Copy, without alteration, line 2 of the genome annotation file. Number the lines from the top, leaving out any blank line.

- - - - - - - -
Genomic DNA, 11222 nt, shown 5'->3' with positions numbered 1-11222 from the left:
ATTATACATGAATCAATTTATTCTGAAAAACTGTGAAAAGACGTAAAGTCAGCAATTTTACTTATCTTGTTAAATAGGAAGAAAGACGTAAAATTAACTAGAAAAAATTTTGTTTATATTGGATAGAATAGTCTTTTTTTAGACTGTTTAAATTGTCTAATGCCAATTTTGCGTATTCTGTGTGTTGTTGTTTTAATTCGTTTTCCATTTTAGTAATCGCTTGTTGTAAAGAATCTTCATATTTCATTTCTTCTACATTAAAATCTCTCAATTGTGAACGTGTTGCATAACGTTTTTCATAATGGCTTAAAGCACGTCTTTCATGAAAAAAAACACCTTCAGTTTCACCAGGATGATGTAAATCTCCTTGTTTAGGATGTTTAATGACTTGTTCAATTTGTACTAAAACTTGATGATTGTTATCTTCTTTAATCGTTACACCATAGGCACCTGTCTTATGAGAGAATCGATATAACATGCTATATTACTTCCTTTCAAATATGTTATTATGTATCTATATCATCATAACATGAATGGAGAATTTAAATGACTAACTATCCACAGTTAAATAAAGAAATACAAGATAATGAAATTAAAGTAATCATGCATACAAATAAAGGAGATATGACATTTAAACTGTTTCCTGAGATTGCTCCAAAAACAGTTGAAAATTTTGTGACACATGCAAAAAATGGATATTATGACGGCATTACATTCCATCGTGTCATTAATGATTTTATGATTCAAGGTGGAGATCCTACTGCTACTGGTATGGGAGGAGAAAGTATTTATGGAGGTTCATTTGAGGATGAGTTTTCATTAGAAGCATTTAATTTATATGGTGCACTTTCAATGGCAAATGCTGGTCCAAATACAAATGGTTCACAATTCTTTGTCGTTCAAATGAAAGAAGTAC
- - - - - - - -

ATTATACATGAATCAATTTATTCTGAAAAACTGTGAAAAGACGTAAAGTCAGCAATTTTACTTATCTTGTTAAATAGGAAGAAAGACGTAAAATTAACTAGAAAAAATTTTGTTTATATTGGATAGAATAGTCTTTTTTTAGACTGTTTAAATTGTCTAATGCCAATTTTGCGTATTCTGTGTGTTGTTGTTTTAATTCGTTTTCCATTTTAGTAATCGCTTGTTGTAAAGAATCTTCATATTTCATTTCTTCTACATTAAAATCTCTCAATTGTGAACGTGTTGCATAACGTTTTTCATAATGGCTTAAAGCACGTCTTTCATGAAAAAAAACACCTTCAGTTTCACCAGGATGATGTAAATCTCCTTGTTTAGGATGTTTAATGACTTGTTCAATTTGTACTAAAACTTGATGATTGTTATCTTCTTTAATCGTTACACCATAGGCACCTGTCTTATGAGAGAATCGATATAACATGCTATATTACTTCCTTTCAAATATGTTATTATGTATCTATATCATCATAACATGAATGGAGAATTTAAATGACTAACTATCCACAGTTAAATAAAGAAATACAAGATAATGAAATTAAAGTAATCATGCATACAAATAAAGGAGATATGACATTTAAACTGTTTCCTGAGATTGCTCCAAAAACAGTTGAAAATTTTGTGACACATGCAAAAAATGGATATTATGACGGCATTACATTCCATCGTGTCATTAATGATTTTATGATTCAAGGTGGAGATCCTACTGCTACTGGTATGGGAGGAGAAAGTATTTATGGAGGTTCATTTGAGGATGAGTTTTCATTAGAAGCATTTAATTTATATGGTGCACTTTCAATGGCAAATGCTGGTCCAAATACAAATGGTTCACAATTCTTTGTCGTTCAAATGAAAGAAGTAC